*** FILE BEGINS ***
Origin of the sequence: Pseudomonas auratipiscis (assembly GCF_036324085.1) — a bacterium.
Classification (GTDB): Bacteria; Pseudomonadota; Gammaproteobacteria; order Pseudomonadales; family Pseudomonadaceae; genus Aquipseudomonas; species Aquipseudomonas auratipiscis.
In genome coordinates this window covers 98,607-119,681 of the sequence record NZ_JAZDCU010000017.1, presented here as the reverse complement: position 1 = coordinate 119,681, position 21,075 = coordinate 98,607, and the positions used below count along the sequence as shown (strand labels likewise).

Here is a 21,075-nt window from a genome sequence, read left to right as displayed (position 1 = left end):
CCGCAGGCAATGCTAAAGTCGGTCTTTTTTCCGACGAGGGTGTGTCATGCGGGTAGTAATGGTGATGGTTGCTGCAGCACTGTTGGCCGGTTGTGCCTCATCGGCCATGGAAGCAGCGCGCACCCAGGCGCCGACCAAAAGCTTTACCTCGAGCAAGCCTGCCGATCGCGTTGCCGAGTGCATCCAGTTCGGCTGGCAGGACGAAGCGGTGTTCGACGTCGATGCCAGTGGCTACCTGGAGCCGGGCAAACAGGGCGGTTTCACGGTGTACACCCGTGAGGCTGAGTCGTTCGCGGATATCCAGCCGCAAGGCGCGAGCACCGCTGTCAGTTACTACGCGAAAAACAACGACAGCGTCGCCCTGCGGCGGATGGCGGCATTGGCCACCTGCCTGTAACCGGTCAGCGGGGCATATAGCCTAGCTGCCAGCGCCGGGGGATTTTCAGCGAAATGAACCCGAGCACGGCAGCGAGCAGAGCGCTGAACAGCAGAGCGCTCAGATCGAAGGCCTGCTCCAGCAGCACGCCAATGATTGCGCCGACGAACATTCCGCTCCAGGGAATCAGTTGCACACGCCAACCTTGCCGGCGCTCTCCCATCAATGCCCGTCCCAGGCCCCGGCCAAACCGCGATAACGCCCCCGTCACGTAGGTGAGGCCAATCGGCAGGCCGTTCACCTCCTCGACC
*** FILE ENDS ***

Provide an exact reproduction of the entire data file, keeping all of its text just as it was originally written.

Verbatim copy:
Origin of the sequence: Pseudomonas auratipiscis (assembly GCF_036324085.1) — a bacterium.
Classification (GTDB): Bacteria; Pseudomonadota; Gammaproteobacteria; order Pseudomonadales; family Pseudomonadaceae; genus Aquipseudomonas; species Aquipseudomonas auratipiscis.
In genome coordinates this window covers 98,607-119,681 of the sequence record NZ_JAZDCU010000017.1, presented here as the reverse complement: position 1 = coordinate 119,681, position 21,075 = coordinate 98,607, and the positions used below count along the sequence as shown (strand labels likewise).

Here is a 21,075-nt window from a genome sequence, read left to right as displayed (position 1 = left end):
CCGCAGGCAATGCTAAAGTCGGTCTTTTTTCCGACGAGGGTGTGTCATGCGGGTAGTAATGGTGATGGTTGCTGCAGCACTGTTGGCCGGTTGTGCCTCATCGGCCATGGAAGCAGCGCGCACCCAGGCGCCGACCAAAAGCTTTACCTCGAGCAAGCCTGCCGATCGCGTTGCCGAGTGCATCCAGTTCGGCTGGCAGGACGAAGCGGTGTTCGACGTCGATGCCAGTGGCTACCTGGAGCCGGGCAAACAGGGCGGTTTCACGGTGTACACCCGTGAGGCTGAGTCGTTCGCGGATATCCAGCCGCAAGGCGCGAGCACCGCTGTCAGTTACTACGCGAAAAACAACGACAGCGTCGCCCTGCGGCGGATGGCGGCATTGGCCACCTGCCTGTAACCGGTCAGCGGGGCATATAGCCTAGCTGCCAGCGCCGGGGGATTTTCAGCGAAATGAACCCGAGCACGGCAGCGAGCAGAGCGCTGAACAGCAGAGCGCTCAGATCGAAGGCCTGCTCCAGCAGCACGCCAATGATTGCGCCGACGAACATTCCGCTCCAGGGAATCAGTTGCACACGCCAACCTTGCCGGCGCTCTCCCATCAATGCCCGTCCCAGGCCCCGGCCAAACCGCGATAACGCCCCCGTCACGTAGGTGAGGCCAATCGGCAGGCCGTTCACCTCCTCGACC